Bank of Valletta is currently offering 105,000,000 new ordinary shares at a price of €1.43 per new share by way of a rights issue. This will result in an increase in its capital base by approximately €150,000,000. BOV’s Chief Officer Investment Services, Romeo Cutajar, explained that the main objective of the rights issue is to consolidate the long term financial sustainability of the Bank. Being regarded as a local systemically important institution by the European Central Bank, BOV is required to hold capital buffers which are higher than those which would be required of less significant banks. As a consequence of the rights issue, the Bank will significantly strengthen these regulatory capital buffers, allowing it to exceed such buffers.
The capital increase is also intended to support BOV’s strategic initiatives for the upcoming three years, which will include new business undertakings that will contribute to future earnings growth. In addition, the capital increase will also allow the bank to maintain a prudent dividend pay-out ratio.
Speaking to The Malta Independent on Sunday, Cutajar highlighted how, “BOV is concentrating on expanding income yielding business lines such as asset management, bank assurance and personal lending. Cutajar added that digitalisation is also a priority area for BOV. The thinking behind the digitalisation strategy is to keep up with competitors and to compete with FinTech companies who are competing in niche markets such as the card and payment markets.
“Ultimately we also want to offer a better service to our customers via the digitalisation strategy. In fact, the bank is currently undergoing a transformation to its core banking system. The core banking transformation, which will cost the bank around €44 million, will be accompanied by a bank-wide change programme that will transform business processes with the aim of providing higher quality of service and will also provide a solid foundation for developing the bank’s future strategy to digitalise its services.
Cutajar said that the idea of raising capital was floated more than 15 months ago by BOV’s previous chairman, who indicated that, going forward, the bank would have to strengthen its capital buffers. “This was reiterated by our current chairman, indicating this when he presented the bank’s financial results last year.”
The increase in capital of 105,000,000 shares will result in the issued share capital of the bank increasing from 420,000,000 ordinary shares to 525,000,000 ordinary shares (of a nominal value of €1.00 per share) constituting an increase of 25% in the issued share capital of the bank. The offer period opened on 8 November 2017 and will end on 6 December 2017.
Cutajar quashed the notion that it was the financial crisis that required BOV to raise its share capital. He stressed that while the financial crisis did result in new and much more onerous regulations being imposed on banks, the main reason for the rights issue by BOV was, as already explained, indeed a regulatory one. In fact all banks within the EU, in particular systemically important banks such as BOV, are subjected to such regulations.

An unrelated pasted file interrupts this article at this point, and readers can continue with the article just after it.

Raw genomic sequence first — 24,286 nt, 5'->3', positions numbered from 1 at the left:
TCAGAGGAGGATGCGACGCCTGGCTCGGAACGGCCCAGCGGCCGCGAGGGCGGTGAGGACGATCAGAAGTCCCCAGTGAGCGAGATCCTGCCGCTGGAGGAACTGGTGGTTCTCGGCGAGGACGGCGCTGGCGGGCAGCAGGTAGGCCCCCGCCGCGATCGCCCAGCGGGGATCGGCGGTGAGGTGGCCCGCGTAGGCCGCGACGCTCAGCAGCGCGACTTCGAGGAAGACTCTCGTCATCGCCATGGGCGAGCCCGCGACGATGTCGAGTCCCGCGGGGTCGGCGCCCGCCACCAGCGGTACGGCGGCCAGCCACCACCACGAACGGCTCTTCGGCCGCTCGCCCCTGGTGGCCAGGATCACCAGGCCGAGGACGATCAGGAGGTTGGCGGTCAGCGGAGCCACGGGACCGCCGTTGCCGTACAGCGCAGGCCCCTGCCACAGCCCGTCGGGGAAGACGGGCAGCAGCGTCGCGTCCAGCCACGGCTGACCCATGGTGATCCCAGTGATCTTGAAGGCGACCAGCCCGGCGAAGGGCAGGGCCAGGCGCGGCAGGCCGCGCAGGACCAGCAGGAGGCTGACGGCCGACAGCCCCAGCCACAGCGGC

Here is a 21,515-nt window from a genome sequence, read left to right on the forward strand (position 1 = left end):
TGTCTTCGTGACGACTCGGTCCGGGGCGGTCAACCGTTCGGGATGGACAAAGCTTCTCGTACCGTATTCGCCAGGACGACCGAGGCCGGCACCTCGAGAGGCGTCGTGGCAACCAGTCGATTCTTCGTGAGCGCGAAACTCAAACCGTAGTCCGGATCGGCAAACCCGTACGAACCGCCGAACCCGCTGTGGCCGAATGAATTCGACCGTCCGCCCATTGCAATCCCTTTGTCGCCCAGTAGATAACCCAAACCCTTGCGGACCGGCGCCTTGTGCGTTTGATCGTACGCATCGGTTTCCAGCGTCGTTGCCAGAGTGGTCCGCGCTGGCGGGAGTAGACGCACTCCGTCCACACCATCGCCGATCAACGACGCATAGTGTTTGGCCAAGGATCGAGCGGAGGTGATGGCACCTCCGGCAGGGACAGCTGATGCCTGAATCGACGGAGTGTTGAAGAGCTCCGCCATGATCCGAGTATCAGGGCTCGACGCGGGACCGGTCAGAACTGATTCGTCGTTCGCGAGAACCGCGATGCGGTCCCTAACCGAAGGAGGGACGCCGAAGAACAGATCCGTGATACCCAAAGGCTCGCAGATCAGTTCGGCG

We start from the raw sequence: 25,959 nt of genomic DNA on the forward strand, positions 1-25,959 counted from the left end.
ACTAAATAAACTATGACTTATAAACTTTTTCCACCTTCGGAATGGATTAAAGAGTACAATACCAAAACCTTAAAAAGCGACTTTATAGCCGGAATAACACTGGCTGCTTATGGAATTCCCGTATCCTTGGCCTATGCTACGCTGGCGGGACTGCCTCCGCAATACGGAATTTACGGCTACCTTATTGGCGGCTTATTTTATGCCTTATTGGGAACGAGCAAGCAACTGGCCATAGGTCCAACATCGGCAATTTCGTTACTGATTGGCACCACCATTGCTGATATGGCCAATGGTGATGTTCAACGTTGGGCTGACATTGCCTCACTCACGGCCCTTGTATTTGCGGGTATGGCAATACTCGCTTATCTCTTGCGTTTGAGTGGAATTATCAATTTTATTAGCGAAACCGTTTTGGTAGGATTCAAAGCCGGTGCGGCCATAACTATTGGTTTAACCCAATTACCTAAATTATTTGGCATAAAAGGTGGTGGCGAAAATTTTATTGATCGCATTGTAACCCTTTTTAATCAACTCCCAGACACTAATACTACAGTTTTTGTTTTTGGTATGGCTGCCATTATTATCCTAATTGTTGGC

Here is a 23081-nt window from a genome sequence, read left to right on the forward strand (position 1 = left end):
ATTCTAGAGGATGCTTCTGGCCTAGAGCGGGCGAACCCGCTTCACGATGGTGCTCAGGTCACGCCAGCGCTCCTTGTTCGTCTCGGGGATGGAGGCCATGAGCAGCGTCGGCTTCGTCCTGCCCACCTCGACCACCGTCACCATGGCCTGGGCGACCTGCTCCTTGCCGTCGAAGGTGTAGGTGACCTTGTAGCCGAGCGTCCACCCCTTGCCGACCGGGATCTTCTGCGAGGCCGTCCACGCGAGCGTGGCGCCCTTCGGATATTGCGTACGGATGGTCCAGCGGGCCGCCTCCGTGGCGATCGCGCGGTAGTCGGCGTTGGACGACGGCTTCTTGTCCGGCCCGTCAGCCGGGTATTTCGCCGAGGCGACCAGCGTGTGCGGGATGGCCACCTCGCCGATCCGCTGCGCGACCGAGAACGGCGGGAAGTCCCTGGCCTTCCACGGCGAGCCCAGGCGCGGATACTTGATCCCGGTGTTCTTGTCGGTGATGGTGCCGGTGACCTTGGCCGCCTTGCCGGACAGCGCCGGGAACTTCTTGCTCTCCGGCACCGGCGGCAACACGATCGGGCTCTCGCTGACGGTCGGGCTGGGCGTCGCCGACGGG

How does the rights issue work and who can benefit?
Cutajar then delved into how the rights issue works in practice, who is eligible to participate in the rights issue and how the pricing is worked out.
“BOV’s memorandum and articles stipulates that if there is going to be a rights issue, this must be on a pre-emptive basis, meaning that first preference must be given to the current shareholders.
“The shareholders that were on our register as at 26 October 2017 will be eligible for the rights at a ratio of one right for every four shares held. So, a shareholder who holds 1,000 shares will be allocated 250 rights. Each right entitles the shareholder to one share.
“The 1:4 ratio is derived on the basis of the amount of capital being raised, which in our case is €150,000,000, the average price used to work out the price of the rights issue and the discount applied. It is in fact common practice that when there is a rights issue on offer, it is done so at a discount. We therefore had to determine the discount and this is based on what is termed the theoretical ex rights price.
“The bank ultimately decided to apply a discount of 27.5% on the theoretical ex rights price which is in line with discounts applied by international banks in similar offerings. In applying this discount, the bank wanted to find the right balance between offering an attractive rights price to our current shareholders but also taking into consideration the level of dilution that would affect those shareholders who do not take up their rights.”
He observed that current shareholders have several options: “they can take up all the rights allocated to them up to their proportionate entitlement. They can also accept part of the rights, and either let the other part lapse or assign part or all of their proportionate entitlement to a third party. Shareholders may also apply for lapsed rights not taken up by other shareholders. He further stated that bank employees may also apply for lapsed rights not taken up by shareholders as may the general public, the latter through authorised financial intermediaries. Applications by employees and the general public are subject to a minimum of 1,000 new shares and in multiples of 100 thereafter.”
“Shareholders applying to acquire shares up to their proportionate entitlement, as well as their assignees, are guaranteed to receive all the amount applied for. Shareholders applying for lapsed rights, (if any will be available), may be subject to scaling down of the amount applied for. The same applies to employees and the general public applying for lapsed rights.”Published on The Malta Independent on Sunday 26 November 2017Click here to download this article